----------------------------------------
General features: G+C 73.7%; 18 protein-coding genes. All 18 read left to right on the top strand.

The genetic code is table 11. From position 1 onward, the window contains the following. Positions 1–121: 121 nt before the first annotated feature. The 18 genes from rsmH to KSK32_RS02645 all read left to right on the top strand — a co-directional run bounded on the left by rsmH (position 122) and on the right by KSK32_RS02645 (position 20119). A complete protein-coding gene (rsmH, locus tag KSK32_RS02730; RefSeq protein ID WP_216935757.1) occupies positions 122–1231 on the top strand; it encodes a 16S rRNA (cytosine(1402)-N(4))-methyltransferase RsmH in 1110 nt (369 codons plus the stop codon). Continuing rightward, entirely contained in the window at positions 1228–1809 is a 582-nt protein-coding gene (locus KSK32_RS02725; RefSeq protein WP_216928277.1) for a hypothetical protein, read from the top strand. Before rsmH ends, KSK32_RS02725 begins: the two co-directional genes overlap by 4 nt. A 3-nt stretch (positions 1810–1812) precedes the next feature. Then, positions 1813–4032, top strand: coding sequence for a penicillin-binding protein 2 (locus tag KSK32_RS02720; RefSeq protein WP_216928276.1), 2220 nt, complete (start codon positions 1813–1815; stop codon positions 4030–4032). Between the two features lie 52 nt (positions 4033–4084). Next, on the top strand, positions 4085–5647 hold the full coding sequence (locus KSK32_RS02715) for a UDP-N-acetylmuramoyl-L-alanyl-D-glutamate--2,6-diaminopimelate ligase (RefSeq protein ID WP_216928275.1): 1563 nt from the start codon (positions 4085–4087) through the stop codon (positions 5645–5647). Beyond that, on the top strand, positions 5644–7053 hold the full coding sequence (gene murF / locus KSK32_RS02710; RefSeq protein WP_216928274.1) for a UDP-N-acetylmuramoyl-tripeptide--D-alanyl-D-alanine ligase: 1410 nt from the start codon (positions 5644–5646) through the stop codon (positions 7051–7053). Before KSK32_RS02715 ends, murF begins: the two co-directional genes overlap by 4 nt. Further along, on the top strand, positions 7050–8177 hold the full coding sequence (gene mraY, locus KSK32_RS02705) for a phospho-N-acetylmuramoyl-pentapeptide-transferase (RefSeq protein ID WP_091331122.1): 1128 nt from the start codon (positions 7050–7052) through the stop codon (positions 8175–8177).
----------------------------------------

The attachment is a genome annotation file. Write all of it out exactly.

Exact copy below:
General features: G+C 73.7%; 18 protein-coding genes. All 18 read left to right on the top strand.

The genetic code is table 11. From position 1 onward, the window contains the following. Positions 1–121: 121 nt before the first annotated feature. The 18 genes from rsmH to KSK32_RS02645 all read left to right on the top strand — a co-directional run bounded on the left by rsmH (position 122) and on the right by KSK32_RS02645 (position 20119). A complete protein-coding gene (rsmH, locus tag KSK32_RS02730; RefSeq protein ID WP_216935757.1) occupies positions 122–1231 on the top strand; it encodes a 16S rRNA (cytosine(1402)-N(4))-methyltransferase RsmH in 1110 nt (369 codons plus the stop codon). Continuing rightward, entirely contained in the window at positions 1228–1809 is a 582-nt protein-coding gene (locus KSK32_RS02725; RefSeq protein WP_216928277.1) for a hypothetical protein, read from the top strand. Before rsmH ends, KSK32_RS02725 begins: the two co-directional genes overlap by 4 nt. A 3-nt stretch (positions 1810–1812) precedes the next feature. Then, positions 1813–4032, top strand: coding sequence for a penicillin-binding protein 2 (locus tag KSK32_RS02720; RefSeq protein WP_216928276.1), 2220 nt, complete (start codon positions 1813–1815; stop codon positions 4030–4032). Between the two features lie 52 nt (positions 4033–4084). Next, on the top strand, positions 4085–5647 hold the full coding sequence (locus KSK32_RS02715) for a UDP-N-acetylmuramoyl-L-alanyl-D-glutamate--2,6-diaminopimelate ligase (RefSeq protein ID WP_216928275.1): 1563 nt from the start codon (positions 4085–4087) through the stop codon (positions 5645–5647). Beyond that, on the top strand, positions 5644–7053 hold the full coding sequence (gene murF / locus KSK32_RS02710; RefSeq protein WP_216928274.1) for a UDP-N-acetylmuramoyl-tripeptide--D-alanyl-D-alanine ligase: 1410 nt from the start codon (positions 5644–5646) through the stop codon (positions 7051–7053). Before KSK32_RS02715 ends, murF begins: the two co-directional genes overlap by 4 nt. Further along, on the top strand, positions 7050–8177 hold the full coding sequence (gene mraY, locus KSK32_RS02705) for a phospho-N-acetylmuramoyl-pentapeptide-transferase (RefSeq protein ID WP_091331122.1): 1128 nt from the start codon (positions 7050–7052) through the stop codon (positions 8175–8177).